So how does a entrepreneurial mom get her start?
Now that you have the inspiration and drive to get a company of your own off the ground, where do you start? Every female entrepreneur has her own way of doing things and no two businesses are developed in the exact same way. But there are some tried and tested steps to get your business off the ground quickly and to keep your motivation going strong, even during the occasional dips or "low" periods.
1. Write down your best ideas
It is not uncommon to have more than one great business idea. During your early brainstorming sessions, you may wind up with a handful of viable businesses. At some point, you will have to narrow your focus and the best first step is to write down your most promising ideas.
2. Check out the Competition
For each of your ideas, check out what your competition is doing. Visit the competition's website, check out their products in stores, and read up on their press. It's also a good idea to research where they manufacture their product and whether or not they are pursuing a patent. Then figure out how your product is different or better and how your product fills a void in the marketplace.
3. Select your best idea and discuss with your friends and family
Friends and family are often an entrepreneur's most valuable resource. They can help you choose your winning idea. Plus, you typically don't have to ask your mom to sign a non-disclosure agreement. Later on, you will want to widen the group to include people outside your inner circle so you can get as honest an opinion as is possible.
4. Build your brand identity
One of the most exciting first steps in any business is developing your company vision into something visually concrete. Creating a company or product logo is one of the best starting points for developing your brand. It also makes the whole entrepreneurial experience more real. And, it is relatively inexpensive and easy to develop a logo. For example, Legalzoom's partner, Logoworks, can convert your ideas into a variety of memorable logos in as little as three days.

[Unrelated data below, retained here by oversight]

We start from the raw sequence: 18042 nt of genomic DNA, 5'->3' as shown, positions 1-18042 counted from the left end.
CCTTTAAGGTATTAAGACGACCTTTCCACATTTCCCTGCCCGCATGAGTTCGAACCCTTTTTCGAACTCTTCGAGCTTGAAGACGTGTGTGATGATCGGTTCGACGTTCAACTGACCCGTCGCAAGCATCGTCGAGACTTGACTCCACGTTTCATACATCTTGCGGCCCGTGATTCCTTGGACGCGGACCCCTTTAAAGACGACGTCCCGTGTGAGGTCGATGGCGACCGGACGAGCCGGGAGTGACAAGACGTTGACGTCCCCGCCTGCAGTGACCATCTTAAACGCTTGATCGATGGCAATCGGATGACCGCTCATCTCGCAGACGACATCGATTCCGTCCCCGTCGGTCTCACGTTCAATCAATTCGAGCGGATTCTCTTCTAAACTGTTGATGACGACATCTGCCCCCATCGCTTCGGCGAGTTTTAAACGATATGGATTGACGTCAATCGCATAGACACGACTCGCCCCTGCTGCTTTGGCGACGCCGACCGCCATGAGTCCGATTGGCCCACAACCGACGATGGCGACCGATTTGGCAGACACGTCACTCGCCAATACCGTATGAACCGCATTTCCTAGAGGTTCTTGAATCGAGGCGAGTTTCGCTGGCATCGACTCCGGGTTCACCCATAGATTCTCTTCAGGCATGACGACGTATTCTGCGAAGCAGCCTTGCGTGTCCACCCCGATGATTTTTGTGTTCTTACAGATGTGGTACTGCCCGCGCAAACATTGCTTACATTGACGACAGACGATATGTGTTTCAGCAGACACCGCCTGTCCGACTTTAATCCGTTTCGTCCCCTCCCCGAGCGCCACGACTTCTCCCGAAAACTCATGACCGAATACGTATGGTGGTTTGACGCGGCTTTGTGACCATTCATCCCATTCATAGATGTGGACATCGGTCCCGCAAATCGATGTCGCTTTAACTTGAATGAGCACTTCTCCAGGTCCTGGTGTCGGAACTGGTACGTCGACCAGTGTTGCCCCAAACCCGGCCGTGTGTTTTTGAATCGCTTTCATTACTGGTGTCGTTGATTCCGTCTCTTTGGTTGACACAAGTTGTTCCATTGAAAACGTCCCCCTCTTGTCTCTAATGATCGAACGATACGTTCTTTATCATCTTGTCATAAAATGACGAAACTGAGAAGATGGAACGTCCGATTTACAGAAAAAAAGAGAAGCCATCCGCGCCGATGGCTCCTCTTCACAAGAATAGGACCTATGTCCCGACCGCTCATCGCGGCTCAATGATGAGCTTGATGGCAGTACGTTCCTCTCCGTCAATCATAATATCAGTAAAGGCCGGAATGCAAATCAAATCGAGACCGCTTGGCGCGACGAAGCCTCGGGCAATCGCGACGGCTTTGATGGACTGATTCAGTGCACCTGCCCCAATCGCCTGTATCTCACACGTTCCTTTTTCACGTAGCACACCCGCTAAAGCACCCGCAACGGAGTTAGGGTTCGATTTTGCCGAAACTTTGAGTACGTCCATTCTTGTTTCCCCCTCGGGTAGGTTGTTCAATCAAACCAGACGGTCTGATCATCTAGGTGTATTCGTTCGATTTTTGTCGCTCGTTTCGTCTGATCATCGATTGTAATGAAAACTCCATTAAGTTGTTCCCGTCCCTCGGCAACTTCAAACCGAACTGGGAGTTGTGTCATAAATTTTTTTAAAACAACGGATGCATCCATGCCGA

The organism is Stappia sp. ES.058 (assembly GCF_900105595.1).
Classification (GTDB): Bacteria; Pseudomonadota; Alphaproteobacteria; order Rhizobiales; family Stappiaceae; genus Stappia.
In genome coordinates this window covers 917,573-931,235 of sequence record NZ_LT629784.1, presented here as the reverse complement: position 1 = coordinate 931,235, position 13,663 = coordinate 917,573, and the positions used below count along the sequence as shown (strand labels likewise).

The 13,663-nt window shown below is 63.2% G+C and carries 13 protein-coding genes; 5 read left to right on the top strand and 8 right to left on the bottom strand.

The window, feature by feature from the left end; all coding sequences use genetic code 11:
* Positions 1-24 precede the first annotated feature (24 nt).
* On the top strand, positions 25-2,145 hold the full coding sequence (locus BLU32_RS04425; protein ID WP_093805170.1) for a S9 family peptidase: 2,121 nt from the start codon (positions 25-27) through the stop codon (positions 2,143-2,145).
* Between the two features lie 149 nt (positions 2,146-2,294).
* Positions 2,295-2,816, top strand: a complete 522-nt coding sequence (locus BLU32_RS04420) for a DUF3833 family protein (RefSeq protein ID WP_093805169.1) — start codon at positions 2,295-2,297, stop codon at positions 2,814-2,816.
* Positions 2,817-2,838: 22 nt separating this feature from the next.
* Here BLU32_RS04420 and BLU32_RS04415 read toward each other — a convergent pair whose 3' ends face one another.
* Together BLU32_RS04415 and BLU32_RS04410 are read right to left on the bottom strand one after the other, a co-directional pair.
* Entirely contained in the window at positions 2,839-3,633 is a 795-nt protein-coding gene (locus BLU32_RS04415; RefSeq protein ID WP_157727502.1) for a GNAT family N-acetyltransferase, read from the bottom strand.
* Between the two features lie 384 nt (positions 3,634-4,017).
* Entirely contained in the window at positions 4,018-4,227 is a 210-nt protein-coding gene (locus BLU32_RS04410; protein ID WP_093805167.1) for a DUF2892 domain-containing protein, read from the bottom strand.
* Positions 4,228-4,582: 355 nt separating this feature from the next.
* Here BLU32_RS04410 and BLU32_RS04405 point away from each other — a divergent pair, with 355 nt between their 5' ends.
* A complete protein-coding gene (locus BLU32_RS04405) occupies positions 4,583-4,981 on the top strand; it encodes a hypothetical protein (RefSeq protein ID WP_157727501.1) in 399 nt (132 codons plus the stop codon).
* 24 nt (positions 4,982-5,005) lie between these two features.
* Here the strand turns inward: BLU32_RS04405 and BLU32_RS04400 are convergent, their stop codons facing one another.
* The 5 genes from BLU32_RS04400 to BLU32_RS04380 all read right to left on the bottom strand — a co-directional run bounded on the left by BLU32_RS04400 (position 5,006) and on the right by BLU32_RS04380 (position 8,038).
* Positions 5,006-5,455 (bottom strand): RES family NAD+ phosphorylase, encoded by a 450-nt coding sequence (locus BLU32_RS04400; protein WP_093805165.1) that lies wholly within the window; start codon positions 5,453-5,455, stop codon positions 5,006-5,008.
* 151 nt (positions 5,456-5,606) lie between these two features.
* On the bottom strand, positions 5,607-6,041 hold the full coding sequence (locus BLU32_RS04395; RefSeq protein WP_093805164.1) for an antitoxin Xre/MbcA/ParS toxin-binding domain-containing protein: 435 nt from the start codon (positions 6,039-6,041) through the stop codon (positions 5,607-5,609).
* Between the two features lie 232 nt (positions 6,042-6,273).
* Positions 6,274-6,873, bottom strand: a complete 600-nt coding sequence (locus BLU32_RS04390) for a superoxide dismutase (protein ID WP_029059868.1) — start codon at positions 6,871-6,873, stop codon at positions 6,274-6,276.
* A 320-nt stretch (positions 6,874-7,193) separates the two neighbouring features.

5. Trademark your name
You company name and logo once developed are your two most valuable company assets. In a world where brand is everything, it pays to protect these two assets as quickly as possible by filing a federally registered trademark.
6. Incorporate or Form an LLC
There is no better way to make it official than to legally form a business entity. Forming your company is especially important to protecting you from liability but also for opening lines of business credit, contracting with vendors or conducting any official business. Legalzoom can help you incorporate or form an LLC in as few as 10 business days.
If these moms can do it, you can too!
These six steps are among the top ways many successful woman have chosen to jumpstart their business. But there are a hundred different ways to launch a business and no correct order for getting things done. Whether you've set your sights on building an at-home business or a large global brand, now is the time to act. Once you start the ball rolling, you'll be amazed at how quickly it picks up speed. Before you know it, you'll be in business. So what are you waiting for? Get to it!
For more information on starting your winning business idea today, click here.